Riz Ahmed says he missed Chicago's Star Wars Celebration after he was stopped by Homeland Security
There was supposed to be one more familiar face at Chicago’s Star Wars Celebration convention: Riz Ahmed.
The Rogue One: A Star Wars Story star, who played Bodhi Rook in the prequel film, was all set to attend the massive fan convention earlier this year but the actor is speaking up about the frustrating reason why he ended up not being able to attend.
During CAA’s Amplify leadership summit focusing on diversity and multicultural issues across entertainment, sports, tech and politics that occurred this week in Ojai, Calif., Ahmed led an afternoon panel about Muslim representation in Hollywood and opened up about how he has to fight against discrimination on a daily basis in his real life, especially at airports where he has been constantly stopped and searched because of his race. According to The Hollywood Reporter, Ahmed said that it happened again as he was traveling to Chicago for the Star Wars convention when Homeland Security “stopped him from boarding the plane.”
“[Hasan Minhaj] can win a Peabody, I can win an Emmy, Ibtihaj Muhammad can go to the Olympics, but some of these obstacles are systemic and we can’t really face them alone, we need your help,” Ahmed said. “I’m basically here to ask for your help, because it’s really scary to be a Muslim right now. Super scary. I’ve often wondered, is this going to be the year when they round us up, if this is going to be the year they put Trump’s registry into action. If this is going to be the year they ship us all off.”
Ahmed then went on to discuss how the “easiest way to win elections today is with Islamophobia,” which is why Muslim representation in media and entertainment is so crucial.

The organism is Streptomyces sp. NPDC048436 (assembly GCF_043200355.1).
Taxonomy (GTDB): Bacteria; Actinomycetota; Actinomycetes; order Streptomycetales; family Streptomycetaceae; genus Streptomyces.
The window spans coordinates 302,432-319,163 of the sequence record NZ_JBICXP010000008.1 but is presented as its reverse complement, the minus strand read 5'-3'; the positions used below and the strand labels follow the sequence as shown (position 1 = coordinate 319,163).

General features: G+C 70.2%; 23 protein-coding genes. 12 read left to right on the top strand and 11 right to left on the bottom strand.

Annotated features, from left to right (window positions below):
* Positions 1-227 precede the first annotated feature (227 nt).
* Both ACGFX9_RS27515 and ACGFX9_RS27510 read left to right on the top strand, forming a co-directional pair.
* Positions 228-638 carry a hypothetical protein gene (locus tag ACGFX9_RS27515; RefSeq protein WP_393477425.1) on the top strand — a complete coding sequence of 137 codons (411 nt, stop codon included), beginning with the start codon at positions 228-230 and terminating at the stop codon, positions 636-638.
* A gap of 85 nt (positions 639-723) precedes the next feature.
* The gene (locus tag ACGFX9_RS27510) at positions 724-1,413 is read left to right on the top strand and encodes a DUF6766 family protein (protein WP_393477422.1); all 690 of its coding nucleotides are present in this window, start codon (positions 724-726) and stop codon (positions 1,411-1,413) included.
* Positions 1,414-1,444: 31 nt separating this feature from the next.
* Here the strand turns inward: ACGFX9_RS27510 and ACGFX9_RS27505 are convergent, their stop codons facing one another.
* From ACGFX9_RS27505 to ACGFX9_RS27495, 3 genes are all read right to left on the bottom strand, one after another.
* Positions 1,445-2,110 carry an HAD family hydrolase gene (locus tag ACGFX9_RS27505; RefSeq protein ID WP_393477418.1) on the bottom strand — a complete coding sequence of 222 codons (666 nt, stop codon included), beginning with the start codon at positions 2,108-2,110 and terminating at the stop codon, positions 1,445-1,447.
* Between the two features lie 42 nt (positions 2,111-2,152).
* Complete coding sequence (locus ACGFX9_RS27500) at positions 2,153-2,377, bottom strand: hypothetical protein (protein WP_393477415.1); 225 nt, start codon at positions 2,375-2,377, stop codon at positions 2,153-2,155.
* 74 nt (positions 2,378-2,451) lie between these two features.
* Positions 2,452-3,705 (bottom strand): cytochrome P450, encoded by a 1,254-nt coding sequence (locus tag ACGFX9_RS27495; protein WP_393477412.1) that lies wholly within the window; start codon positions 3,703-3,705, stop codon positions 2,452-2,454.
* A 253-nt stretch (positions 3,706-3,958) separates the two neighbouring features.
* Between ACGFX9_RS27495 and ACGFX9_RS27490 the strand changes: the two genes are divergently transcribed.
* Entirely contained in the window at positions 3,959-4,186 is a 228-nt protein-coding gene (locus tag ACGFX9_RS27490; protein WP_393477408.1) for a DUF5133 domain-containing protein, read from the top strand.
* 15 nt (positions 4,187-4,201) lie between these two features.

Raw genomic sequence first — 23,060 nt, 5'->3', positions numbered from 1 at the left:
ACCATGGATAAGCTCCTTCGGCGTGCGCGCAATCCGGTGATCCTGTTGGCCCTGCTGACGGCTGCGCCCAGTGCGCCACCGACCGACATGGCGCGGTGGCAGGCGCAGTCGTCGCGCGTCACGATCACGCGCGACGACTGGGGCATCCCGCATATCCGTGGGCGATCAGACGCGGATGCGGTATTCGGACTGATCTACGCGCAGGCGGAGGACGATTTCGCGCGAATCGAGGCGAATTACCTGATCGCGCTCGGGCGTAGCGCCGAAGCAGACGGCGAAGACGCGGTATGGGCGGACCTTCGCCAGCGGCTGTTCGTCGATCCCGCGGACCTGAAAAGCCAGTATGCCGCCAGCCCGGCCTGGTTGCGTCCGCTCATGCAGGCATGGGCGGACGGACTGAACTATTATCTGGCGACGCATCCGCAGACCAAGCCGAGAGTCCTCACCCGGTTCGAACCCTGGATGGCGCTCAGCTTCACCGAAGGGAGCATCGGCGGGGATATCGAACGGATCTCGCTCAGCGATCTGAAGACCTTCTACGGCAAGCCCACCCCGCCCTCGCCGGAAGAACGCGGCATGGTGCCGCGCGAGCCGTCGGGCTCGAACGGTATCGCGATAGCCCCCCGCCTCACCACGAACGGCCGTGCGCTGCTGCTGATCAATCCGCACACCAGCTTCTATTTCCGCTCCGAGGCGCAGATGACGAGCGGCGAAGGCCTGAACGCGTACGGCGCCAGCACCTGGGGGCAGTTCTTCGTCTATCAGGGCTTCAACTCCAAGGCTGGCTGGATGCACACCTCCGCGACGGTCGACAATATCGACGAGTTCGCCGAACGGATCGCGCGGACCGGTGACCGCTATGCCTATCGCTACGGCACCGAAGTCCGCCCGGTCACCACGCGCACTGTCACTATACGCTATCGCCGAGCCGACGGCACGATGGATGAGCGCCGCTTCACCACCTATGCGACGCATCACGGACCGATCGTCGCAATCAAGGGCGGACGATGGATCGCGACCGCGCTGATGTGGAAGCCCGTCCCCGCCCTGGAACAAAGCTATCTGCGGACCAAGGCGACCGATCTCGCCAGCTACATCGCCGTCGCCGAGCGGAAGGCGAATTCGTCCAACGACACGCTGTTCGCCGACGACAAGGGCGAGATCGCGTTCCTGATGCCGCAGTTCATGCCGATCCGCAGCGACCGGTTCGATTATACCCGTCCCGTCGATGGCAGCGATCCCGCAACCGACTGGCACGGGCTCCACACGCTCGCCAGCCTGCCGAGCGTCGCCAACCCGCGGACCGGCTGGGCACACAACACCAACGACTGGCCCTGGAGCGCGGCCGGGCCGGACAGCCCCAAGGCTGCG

“How I do what I do is because like all of you here, I’m a code-switcher,” Ahmed said. “We all know how to change the way we talk, the way we dress, the way we walk as we enter one room or another. We all know how to navigate terrain that isn’t of our own making. That’s how I can do it, but that’s not why I do what I do. The why is because I don’t want to have to code-switch anymore.”
Ahmed is a trailblazer when it comes to onscreen representation — he won Outstanding Lead Actor in a Limited Series or Movie at the 69th annual Emmy Awards for his starring role in HBO’s The Night Of, making him the first man of South Asian descent to win at the Emmys and only the second Asian star to ever take home a trophy at the ceremony, following Archie Panjabi for The Good Wife in 2010. He used the platform of his acceptance speech to once again speak up about an important issue.
“If this show has shown a light on some of the prejudice in our society, some of the injustice in our justice system, then maybe that’s something,” he said.